HIV Screening among Gonorrhea-Diagnosed Individuals; Baltimore, Maryland; April 2015 to April 2019

Sarah L. Williford, Elizabeth Humes, Adena Greenbaum, Christina M. Schumacher

Research output: Contribution to journalArticlepeer-review

Abstract

Background Individuals diagnosed with gonorrhea are at elevated risk for HIV. Per US Centers for Disease Control and Prevention guideline, individuals being evaluated for gonorrhea should be screened for HIV concurrently. There is limited information on HIV screening among gonorrhea-diagnosed individuals across different health care settings. Our objective was to identify potential gaps in HIV screening among gonorrhea-diagnosed individuals in Baltimore City, Maryland. Methods We used Sexually Transmitted Disease Surveillance Network project data collected on a random sample of all gonorrhea diagnoses reported to the health department between April 2015 and April 2019. Individuals with known HIV diagnoses were excluded. HIV screening was confirmed through surveys administered to the gonorrhea-diagnosing provider. HIV screening across groups was assessed using Poisson regression models with robust SEs. We examined those with and without recent (≤12 months) sexually transmitted infection (STI) history separately. Results Among 2830 gonorrhea-diagnosed individuals with completed Sexually Transmitted Disease Surveillance Network provider surveys, less than half (35.2% with and 44.8% without recent STI history) received concurrent HIV screening. HIV screening was 73% less prevalent among those diagnosed in emergency departments/urgent care centers/hospitals versus sexual health clinics (with and without recent STI history: adjusted prevalence ratio, 0.27 [95% confidence interval, 0.19-0.39]; adjusted prevalence ratio, 0.27 [0.23-0.33]), controlling for diagnosis year, sex, race/ethnicity, age, infection site, and insurance. Conclusions Our findings suggest a considerable gap in HIV screening among individuals at elevated risk for HIV acquisition in Baltimore City, particularly among those diagnosed in emergency departments/urgent care centers/hospital settings. Future work should focus on identifying provider-level barriers to concurrent HIV/STI screening to inform provider education programs.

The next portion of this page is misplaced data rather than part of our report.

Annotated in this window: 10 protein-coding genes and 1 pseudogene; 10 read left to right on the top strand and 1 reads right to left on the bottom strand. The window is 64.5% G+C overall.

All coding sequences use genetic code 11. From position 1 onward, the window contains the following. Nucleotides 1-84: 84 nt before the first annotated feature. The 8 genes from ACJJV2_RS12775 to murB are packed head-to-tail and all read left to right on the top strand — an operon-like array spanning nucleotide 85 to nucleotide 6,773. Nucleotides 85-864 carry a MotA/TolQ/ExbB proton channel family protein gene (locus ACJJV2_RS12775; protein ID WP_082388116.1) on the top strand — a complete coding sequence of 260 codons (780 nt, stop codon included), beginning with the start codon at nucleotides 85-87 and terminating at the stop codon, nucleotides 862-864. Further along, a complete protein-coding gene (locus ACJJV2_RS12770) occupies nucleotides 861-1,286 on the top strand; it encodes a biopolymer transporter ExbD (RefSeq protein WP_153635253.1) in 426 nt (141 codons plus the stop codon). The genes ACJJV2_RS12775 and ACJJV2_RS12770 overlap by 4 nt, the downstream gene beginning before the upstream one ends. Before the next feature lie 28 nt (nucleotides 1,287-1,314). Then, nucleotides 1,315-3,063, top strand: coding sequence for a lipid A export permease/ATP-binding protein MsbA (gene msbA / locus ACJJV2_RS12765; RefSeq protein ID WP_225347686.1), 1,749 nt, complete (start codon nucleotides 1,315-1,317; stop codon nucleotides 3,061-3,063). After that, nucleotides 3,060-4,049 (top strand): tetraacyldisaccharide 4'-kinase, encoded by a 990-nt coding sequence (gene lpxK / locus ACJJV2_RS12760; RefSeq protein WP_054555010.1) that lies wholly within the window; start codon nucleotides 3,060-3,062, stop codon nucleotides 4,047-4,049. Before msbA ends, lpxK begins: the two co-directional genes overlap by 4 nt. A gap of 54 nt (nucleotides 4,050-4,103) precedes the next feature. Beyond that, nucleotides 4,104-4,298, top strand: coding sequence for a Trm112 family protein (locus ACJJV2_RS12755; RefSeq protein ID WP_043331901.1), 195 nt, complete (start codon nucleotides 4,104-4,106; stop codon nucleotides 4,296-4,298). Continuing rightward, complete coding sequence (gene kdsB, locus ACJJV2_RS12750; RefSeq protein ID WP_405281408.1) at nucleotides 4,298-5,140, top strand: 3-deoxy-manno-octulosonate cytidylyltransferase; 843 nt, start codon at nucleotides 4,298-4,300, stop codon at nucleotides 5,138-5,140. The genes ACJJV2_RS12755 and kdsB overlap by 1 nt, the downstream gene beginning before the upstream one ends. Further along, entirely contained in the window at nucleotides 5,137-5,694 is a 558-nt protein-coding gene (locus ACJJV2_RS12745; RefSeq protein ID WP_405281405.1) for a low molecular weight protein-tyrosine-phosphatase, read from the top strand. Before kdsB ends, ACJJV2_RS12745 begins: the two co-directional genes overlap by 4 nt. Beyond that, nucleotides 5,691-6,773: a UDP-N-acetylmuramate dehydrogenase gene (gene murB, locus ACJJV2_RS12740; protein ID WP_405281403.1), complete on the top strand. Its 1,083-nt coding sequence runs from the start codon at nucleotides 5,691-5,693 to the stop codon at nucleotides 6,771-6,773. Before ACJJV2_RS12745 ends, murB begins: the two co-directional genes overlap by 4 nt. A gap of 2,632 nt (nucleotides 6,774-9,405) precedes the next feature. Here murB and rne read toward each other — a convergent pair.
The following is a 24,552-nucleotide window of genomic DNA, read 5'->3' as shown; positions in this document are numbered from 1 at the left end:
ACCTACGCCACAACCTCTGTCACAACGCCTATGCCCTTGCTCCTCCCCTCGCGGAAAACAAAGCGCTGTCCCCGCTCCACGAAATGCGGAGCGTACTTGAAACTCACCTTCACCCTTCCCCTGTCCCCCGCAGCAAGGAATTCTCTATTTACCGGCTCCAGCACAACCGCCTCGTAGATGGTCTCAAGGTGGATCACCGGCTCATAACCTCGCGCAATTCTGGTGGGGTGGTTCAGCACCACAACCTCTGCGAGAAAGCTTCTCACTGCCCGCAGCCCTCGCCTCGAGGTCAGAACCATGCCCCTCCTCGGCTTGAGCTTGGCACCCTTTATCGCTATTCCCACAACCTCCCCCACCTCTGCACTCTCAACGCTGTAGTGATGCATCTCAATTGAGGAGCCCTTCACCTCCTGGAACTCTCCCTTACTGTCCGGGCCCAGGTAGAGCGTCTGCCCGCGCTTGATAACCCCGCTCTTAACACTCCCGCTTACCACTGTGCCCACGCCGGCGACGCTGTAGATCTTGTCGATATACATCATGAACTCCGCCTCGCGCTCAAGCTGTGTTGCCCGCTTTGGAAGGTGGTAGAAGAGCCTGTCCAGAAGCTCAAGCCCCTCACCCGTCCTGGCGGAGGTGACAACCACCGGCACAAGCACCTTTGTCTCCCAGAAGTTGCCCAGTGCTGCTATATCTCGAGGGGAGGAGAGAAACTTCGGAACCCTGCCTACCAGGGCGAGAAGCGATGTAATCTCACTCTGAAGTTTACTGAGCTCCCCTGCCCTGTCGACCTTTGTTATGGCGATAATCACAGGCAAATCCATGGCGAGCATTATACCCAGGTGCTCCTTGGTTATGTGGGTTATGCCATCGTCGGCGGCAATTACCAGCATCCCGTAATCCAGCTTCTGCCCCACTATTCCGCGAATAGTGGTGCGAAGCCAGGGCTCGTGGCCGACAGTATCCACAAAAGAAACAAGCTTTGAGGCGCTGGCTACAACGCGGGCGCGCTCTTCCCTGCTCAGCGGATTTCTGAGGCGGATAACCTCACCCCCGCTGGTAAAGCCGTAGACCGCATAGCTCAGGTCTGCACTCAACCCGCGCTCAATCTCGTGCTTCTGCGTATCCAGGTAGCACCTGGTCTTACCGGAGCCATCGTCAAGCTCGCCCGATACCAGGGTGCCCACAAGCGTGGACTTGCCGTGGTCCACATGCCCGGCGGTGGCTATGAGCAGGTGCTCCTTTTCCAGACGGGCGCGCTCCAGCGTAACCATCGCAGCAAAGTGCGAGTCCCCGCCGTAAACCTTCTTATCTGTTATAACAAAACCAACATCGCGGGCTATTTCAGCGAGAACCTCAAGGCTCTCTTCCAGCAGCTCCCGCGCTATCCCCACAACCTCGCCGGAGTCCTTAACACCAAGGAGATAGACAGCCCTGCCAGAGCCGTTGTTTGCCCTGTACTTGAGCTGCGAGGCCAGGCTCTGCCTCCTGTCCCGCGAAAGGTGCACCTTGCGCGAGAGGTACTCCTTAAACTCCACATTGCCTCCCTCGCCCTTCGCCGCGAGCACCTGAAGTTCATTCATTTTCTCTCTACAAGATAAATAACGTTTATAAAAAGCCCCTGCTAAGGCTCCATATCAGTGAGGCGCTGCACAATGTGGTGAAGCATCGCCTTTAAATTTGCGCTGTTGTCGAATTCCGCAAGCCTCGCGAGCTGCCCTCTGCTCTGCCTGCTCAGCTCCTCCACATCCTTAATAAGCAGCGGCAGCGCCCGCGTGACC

Original languageEnglish (US)
Pages (from-to)42-48
Number of pages7
JournalSexually transmitted diseases
Volume48
Issue number1
DOIs
StatePublished - 2021

ASJC Scopus subject areas

  • Dermatology
  • Public Health, Environmental and Occupational Health
  • Microbiology (medical)
  • Infectious Diseases

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